The history of Seders done in secret

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Gathering for the Seders every year is a freedom that most of us take for granted, but for those Jews who lived in harsh conditions and under draconian oppression, hosting a Seder, making matza or reading from a Haggadah was done at great risk.
by TALI FEINBERG | Mar 29, 2018

“Some historians believe that Russian painter Moshe Maimon’s most famous work, Marranos: Secret Seder, actually tells the story of the Seder Hamishi, a secret Passover tradition, a special Seder, held not on the first or second night of Passover, but, as its name suggests, on the fifth night of the holiday,” writes Italy’s first female rabbi, Barbara Aiello.

After the Spanish Inquisition in 1478, Jews who had forcibly converted to Christianity continued to arouse the suspicion of Inquisition authorities – so much so that anyone who worked in households of converted Jews were offered a bounty if they could catch their employer cleaning the house of chameitz, changing pots, pans and dishes, or preparing matza.

“Then, when the first night of Passover finally arrived, Inquisition soldiers, who lay in wait for the sun to set, would burst through the doors of what had once been Jewish homes, checking to see if any of these former Jews were ‘Judaizing’ – in this case, making Passover in secret,” explains Rabbi Aiello.

“Observing this injustice, some courageous Christians concocted a plan to help their Jewish neighbours. At great personal peril to themselves and their families, these Christians encouraged their Jewish neighbours to hold a Seder, not on the first or second night, but in order not to arouse the authorities’ suspicions, on the fifth night.

“Stories are told of Christian families who allowed Jews to sneak into their Christian ‘cantinas’ (basement rooms), and under the cover of darkness, these Jews first made the space kosher and then actually observed Passover.”

Over the years, the fifth night Seder became known as the Seder Hamishi – a doubly appropriate name since ‘hamish’ is the Yiddish word for homely and friendly. The tradition of a ‘fifth night Seder’ is continued in Spain and Italy to this day.

“On this night, we also remember a fifth child,” writes Rachel Avraham on “This is the child of the Holocaust, who did not survive to ask: ‘Why was the night of Passover, 1943, different from all other Passover nights?’ And so, we ask for that child.”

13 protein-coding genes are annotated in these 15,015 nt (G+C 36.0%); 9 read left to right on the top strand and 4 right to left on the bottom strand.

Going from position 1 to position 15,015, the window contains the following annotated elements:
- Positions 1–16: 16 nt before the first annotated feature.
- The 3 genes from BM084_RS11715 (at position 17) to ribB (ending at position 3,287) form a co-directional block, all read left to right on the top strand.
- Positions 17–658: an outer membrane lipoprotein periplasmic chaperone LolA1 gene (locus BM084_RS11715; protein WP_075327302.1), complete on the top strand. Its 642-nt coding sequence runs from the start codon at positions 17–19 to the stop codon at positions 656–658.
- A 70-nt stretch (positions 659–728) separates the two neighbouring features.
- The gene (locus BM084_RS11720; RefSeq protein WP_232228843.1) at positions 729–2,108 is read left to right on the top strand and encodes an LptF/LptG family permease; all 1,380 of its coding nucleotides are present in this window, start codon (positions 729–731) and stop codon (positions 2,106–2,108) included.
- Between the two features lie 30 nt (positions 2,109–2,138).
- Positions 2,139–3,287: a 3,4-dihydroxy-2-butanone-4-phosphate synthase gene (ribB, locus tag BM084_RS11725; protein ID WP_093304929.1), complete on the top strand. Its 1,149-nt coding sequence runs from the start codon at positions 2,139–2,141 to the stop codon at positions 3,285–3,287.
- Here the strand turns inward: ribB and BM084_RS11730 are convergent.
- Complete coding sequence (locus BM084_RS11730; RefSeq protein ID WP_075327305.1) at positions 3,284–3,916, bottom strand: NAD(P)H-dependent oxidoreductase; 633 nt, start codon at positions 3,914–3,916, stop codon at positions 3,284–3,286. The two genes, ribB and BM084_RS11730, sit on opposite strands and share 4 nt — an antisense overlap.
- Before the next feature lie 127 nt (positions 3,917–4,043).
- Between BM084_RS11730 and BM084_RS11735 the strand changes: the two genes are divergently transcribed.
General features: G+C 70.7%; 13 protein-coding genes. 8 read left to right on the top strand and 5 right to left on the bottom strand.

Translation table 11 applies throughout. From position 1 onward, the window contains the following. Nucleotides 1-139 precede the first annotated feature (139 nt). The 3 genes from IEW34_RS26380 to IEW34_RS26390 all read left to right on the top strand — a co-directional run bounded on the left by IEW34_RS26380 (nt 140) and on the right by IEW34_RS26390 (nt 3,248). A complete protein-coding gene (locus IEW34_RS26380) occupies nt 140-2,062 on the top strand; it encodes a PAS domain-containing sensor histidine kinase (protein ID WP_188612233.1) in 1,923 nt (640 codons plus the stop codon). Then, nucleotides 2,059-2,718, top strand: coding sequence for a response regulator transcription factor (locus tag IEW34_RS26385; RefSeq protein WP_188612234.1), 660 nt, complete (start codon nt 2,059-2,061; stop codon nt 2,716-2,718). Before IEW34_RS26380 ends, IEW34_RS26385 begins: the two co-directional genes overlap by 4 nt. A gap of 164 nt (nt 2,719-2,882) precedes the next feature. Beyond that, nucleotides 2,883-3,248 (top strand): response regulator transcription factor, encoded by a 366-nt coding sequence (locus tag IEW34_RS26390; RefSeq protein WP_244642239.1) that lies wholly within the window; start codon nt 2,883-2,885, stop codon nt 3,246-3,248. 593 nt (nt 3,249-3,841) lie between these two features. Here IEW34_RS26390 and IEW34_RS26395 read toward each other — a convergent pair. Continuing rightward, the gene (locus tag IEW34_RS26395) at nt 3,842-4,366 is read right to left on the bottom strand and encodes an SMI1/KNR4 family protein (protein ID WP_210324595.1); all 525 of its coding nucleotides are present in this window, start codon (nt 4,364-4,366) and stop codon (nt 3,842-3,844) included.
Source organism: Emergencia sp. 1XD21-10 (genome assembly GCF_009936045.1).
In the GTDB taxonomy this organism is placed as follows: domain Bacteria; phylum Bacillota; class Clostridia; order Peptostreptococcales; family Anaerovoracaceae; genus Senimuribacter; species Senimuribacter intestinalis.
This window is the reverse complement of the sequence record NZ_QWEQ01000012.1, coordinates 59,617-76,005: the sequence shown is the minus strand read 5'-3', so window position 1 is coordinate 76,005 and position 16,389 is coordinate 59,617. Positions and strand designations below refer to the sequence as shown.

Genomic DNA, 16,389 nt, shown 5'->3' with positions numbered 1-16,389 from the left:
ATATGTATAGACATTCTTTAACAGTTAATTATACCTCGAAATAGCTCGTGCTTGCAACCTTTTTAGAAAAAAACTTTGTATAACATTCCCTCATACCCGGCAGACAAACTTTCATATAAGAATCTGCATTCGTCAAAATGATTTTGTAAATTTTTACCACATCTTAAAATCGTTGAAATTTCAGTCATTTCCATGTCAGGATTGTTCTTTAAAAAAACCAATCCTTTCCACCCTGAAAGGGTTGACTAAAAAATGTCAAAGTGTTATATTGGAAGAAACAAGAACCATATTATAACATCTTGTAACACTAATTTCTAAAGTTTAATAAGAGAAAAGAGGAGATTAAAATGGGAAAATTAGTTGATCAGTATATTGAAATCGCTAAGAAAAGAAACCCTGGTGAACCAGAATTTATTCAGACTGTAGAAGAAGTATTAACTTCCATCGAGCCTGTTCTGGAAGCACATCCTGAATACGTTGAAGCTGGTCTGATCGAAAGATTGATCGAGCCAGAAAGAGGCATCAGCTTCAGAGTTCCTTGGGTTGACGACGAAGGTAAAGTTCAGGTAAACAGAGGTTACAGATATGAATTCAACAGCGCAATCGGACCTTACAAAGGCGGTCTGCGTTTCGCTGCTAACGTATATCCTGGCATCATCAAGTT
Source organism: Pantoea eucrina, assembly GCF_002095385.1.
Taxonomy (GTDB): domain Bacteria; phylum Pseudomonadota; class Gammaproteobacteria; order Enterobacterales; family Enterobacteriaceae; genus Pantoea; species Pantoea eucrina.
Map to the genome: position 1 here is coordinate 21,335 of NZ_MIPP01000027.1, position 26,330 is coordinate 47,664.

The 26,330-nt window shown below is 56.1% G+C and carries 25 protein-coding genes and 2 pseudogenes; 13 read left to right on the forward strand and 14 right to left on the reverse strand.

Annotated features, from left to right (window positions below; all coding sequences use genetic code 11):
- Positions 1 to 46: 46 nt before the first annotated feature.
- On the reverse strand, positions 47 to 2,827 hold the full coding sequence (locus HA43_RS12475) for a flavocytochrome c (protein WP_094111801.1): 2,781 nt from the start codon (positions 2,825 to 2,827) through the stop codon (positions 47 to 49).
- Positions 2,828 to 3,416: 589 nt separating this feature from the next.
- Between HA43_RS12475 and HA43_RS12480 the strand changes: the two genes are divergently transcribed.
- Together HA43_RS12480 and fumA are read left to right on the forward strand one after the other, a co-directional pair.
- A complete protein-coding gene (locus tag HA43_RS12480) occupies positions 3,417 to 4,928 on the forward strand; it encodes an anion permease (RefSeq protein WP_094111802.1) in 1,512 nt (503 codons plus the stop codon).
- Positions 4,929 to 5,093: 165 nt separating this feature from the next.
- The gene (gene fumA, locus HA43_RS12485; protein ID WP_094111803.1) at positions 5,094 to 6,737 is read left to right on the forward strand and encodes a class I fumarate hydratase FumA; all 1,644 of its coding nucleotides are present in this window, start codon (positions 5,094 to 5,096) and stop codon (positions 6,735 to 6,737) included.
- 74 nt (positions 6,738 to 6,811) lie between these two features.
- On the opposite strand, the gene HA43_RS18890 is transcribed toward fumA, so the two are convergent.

She shares how, according to the testimony of Holocaust survivor Moshe Perl, a Passover Seder took place in the Vaihingen concentration camp in 1943.

Recounts Perl: “The people in the camp were already used to their miserable situation. They saw death before their eyes. But they were not willing to eat chameitz on Passover.” Yet, he asked: “Where could we get flour and potatoes and how could we bake matza?”

Perl managed to find an innovative solution: “Shortly before Passover, one of the SS men in the camp entered my workshop, where I painted signs. He asked me to make dummy targets for target practice. Just then, an idea flashed through my mind: I could suggest making big targets with wooden frames and covering them with paper bags, which were available in abundance in the camp storehouse.

“I claimed that I would need flour, lots of flour, to paste the pictures of soldiers on the targets. He asked how much flour. I said I would need 5kg. He liked my suggestion and gave me an appropriate referral.”

The Jews of the Vaihingen began baking the matza in secret, even though they knew that they would die if they were caught. Perl describes this dangerous work: “Throughout the camp, we organised wooden beams. We found a wheel among my work tools with which to roll out the dough. We baked the matza in the oven in my work room, keeping the door and windows hermetically sealed, and hid it under the shingles of our workshop roof.”

When the night of the Seder came, 20 Jews who lived in the Vaihingen concentration camp managed to pull off a Seder. Aside from the matza, they ate potatoes and drank homemade wine, which consisted of water and sugar. Although many did not survive the war, their secret Seder is preserved in Perl’s testimony.

Some families in hiding during the Holocaust made Haggadot by hand, and were even assisted by their helpers to create a Seder in secret. The Landau family lived in Borislav, Poland before the war and in 1943 a Polish woman, Anna Kushiotko, agreed to hide them.

The Kushiotko family allowed the Landaus to kasher their oven and prepare kosher matzas from grain ground in a coffee grinder. Shmaryahu Landau recited the text of the Haggadah from memory to his son Elimelekh, who wrote and decorated it. The family survived the war and the Haggadah that they made in hiding is preserved at Yad Vashem.

Under Communism, religion was banned and Jews couldn’t host Seders. “That’s why it was important to have matza,” says Slava Frumkin, who was born in the Soviet Union.

“Matza became embedded within Jewish identity,” adds Jeffrey Veidlinger, professor of Judaic studies and history at the University of Michigan, US. “In 1956, they cracked down and explicitly forbade the baking of matza inside synagogues. And there were homes that, every year, turned into makeshift bakeries around Passover.”

“In our area,” says Frumkin, “it was one home, and we would deliver the flour to the home. It was like a well-oiled machine – all the family members running and doing different things. But no matter what, in one hour you would get your matzas.



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